Showing frustration at having been seen as just a pretty face, she continues, “I was perceived more as an aidoru (manufactured entertainer) than an artist, and I was expected to perform a wide variety of activities (such as modeling, acting and presenting a radio show), not focus on music. (So, despite my sales success) it didn’t feel right to me to think, ‘Great, I have a hit.’ ”

But the hits piled up, and Suzuki was able to use her own lyrics for the first time on January 2000’s “Don’t Need to Say Goodbye,” a rare feat for aidoru even today.

“I had actually written lyrics from an early stage, hoping one day they would be accepted (by my producer or management),” she says. “It was more important to me than sales and chart rankings to know that I had put my thoughts and feelings into what I was singing. During performances, I could really feel the difference with those songs that I had written lyrics for.”

It was during one live performance that she truly felt she had made it as the singer she has always wanted to be. “I suddenly found myself not singing a note, and the entire crowd was singing those words and melodies back to me,” she says. “That was the (most special) moment.”

In July 2000, though, her world came crashing down. Eiji Yamada, then president of AG Communication, was arrested for tax evasion, and despite attempts by AG to distance Suzuki from the ensuing negative publicity by creating a subsidiary called Music Tribe, her parents Tadao and Miyako Suzuki acted on her behalf as a minor and filed a suit in the Tokyo District Court to sever the contract.

“I really didn’t know what was going on,” she recalls. Rumors spread that her family, seized by greed, were only out to win Suzuki a better deal. “Lots of lies were being thrown about in the media, and I couldn’t believe that. For people to hear little things on the TV and believe that to be the truth about me was a surprise, and I suddenly realized the kind of world I was in!”

The Suzukis won the court case, but the inner workings of the entertainment industry were quickly exposed. Within weeks she lost her radio show, drama roles and sponsorship deal with Kodak, and even her producer, Komuro, refused to comment. Sony rushed out a greatest hits package (“Fun for Fan”), and Ami Suzuki effectively vanished overnight.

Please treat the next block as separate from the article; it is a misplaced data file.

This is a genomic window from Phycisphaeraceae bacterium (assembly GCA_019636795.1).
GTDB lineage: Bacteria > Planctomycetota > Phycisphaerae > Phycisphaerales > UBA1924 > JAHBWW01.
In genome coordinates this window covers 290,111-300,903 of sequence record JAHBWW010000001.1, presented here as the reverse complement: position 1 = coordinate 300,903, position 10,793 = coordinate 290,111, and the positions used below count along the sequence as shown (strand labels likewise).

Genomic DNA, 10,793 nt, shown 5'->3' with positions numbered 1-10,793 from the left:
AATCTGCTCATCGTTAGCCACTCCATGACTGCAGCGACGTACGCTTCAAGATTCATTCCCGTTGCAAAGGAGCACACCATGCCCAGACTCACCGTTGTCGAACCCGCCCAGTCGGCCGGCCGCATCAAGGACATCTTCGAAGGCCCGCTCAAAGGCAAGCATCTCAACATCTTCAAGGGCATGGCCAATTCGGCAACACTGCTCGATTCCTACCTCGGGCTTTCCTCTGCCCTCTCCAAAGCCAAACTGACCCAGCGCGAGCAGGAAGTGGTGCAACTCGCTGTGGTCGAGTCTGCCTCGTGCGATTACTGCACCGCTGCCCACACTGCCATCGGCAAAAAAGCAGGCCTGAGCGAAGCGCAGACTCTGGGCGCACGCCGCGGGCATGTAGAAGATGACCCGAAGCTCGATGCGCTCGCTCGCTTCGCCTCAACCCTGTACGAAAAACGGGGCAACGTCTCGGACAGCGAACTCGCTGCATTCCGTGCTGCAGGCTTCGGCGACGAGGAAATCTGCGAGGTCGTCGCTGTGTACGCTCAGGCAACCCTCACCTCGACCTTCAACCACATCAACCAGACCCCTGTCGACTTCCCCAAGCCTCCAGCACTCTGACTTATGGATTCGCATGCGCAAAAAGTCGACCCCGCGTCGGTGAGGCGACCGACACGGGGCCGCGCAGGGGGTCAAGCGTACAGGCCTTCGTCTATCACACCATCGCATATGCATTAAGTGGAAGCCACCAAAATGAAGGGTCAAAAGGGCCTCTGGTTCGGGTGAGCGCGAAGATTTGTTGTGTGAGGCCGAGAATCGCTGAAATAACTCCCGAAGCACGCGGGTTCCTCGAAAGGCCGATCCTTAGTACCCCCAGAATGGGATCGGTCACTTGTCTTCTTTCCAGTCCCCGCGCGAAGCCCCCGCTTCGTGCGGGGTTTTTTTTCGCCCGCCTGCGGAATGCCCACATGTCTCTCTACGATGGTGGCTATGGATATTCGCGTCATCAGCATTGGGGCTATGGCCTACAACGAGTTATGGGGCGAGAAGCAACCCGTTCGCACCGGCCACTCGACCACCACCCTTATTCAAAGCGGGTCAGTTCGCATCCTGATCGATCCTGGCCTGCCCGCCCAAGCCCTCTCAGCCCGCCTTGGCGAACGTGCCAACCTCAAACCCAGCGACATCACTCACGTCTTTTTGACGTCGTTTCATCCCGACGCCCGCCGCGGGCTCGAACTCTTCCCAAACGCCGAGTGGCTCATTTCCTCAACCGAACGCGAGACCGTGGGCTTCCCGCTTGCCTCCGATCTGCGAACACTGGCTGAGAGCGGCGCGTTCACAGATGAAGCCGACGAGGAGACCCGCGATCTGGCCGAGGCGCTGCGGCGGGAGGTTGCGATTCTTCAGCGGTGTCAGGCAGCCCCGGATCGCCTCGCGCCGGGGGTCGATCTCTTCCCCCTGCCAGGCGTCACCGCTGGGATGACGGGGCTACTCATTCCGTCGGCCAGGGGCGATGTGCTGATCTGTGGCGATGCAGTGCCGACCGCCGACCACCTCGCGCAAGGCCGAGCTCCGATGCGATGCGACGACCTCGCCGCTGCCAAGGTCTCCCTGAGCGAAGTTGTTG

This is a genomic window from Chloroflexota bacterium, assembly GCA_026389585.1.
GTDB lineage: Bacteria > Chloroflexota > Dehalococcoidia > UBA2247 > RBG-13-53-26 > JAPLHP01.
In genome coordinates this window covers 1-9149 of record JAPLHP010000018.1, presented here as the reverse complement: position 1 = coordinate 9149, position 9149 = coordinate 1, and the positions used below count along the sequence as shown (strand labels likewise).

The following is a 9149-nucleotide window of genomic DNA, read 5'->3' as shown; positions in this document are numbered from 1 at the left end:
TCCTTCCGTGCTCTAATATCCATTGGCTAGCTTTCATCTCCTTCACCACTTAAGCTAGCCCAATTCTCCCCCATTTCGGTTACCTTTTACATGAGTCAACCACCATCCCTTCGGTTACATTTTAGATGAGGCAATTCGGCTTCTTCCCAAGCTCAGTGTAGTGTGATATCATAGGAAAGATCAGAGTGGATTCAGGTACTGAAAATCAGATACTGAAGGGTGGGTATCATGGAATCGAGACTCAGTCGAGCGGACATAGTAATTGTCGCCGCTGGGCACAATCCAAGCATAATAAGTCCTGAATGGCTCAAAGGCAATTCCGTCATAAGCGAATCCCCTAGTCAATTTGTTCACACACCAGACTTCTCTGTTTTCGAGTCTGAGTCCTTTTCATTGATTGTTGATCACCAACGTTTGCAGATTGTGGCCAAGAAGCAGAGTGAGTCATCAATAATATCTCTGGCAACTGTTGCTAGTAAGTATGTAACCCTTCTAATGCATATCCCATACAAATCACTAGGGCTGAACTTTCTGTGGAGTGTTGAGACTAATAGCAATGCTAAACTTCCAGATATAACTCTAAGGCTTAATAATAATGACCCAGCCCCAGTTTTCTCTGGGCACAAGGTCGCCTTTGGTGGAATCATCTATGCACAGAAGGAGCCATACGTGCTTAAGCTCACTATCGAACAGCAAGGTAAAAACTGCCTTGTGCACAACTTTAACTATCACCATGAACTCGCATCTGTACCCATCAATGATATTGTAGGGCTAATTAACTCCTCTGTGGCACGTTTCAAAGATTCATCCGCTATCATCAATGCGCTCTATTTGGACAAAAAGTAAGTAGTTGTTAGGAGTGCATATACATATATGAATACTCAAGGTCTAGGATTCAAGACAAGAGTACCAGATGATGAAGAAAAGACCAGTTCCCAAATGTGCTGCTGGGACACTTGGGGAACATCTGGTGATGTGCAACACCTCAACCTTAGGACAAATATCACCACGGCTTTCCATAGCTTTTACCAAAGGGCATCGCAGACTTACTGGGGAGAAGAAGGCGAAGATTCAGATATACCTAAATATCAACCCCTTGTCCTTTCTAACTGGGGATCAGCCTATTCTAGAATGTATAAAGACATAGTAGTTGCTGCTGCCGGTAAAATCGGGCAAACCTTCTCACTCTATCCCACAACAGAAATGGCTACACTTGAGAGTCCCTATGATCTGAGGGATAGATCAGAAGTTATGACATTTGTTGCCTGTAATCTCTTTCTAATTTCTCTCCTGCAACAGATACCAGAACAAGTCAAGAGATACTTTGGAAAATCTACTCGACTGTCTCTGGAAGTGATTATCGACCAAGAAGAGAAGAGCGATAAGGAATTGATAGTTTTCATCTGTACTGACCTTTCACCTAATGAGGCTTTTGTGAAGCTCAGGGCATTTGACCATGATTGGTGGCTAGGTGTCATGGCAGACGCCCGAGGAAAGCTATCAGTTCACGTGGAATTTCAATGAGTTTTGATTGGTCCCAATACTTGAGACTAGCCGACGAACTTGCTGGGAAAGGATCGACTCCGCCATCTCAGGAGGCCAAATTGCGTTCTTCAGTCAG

“What kept me going was the thought of one day being able to tell the truth myself,” she explains, acknowledging the failure of the media to even discuss the blacklisting and the court case. In fact, it was Steve McClure, then Asia bureau chief for U.S. music-industry periodical Billboard, who, despite warnings that it could end his career writing about Japan’s music industry, exposed the whole affair to an unknowing public on Dec. 8, 2001.

“I had been advised by an industry insider that it would not be a good idea, but it was fairly easy to get all the records from the courts,” McClure recalls. “I thought it was interesting to show how this industry really operates and the practices that go on, and I guessed that since this was a foreign media, it didn’t matter much for those involved.”

One of the fascinating facts that McClure discovered was that Suzuki was earning a paltry ¥200,000 a month, with less than 0.4 percent of CD sales revenue as a bonus, at the start of her deal; and despite phenomenal sales reportedly grossing billions of yen, this rose to just ¥1 million a month and just under 0.55 percent by the time the deal was terminated.

At the time, Tokyo lawyer Atsushi Naito stated, “Even though she won, nobody will (work with) her,” and McClure himself wrote that Suzuki’s ostracism “has reinforced the impression that the system cannot be fought.” Yet they both underestimated the ingenuity of the determined and wily Suzuki.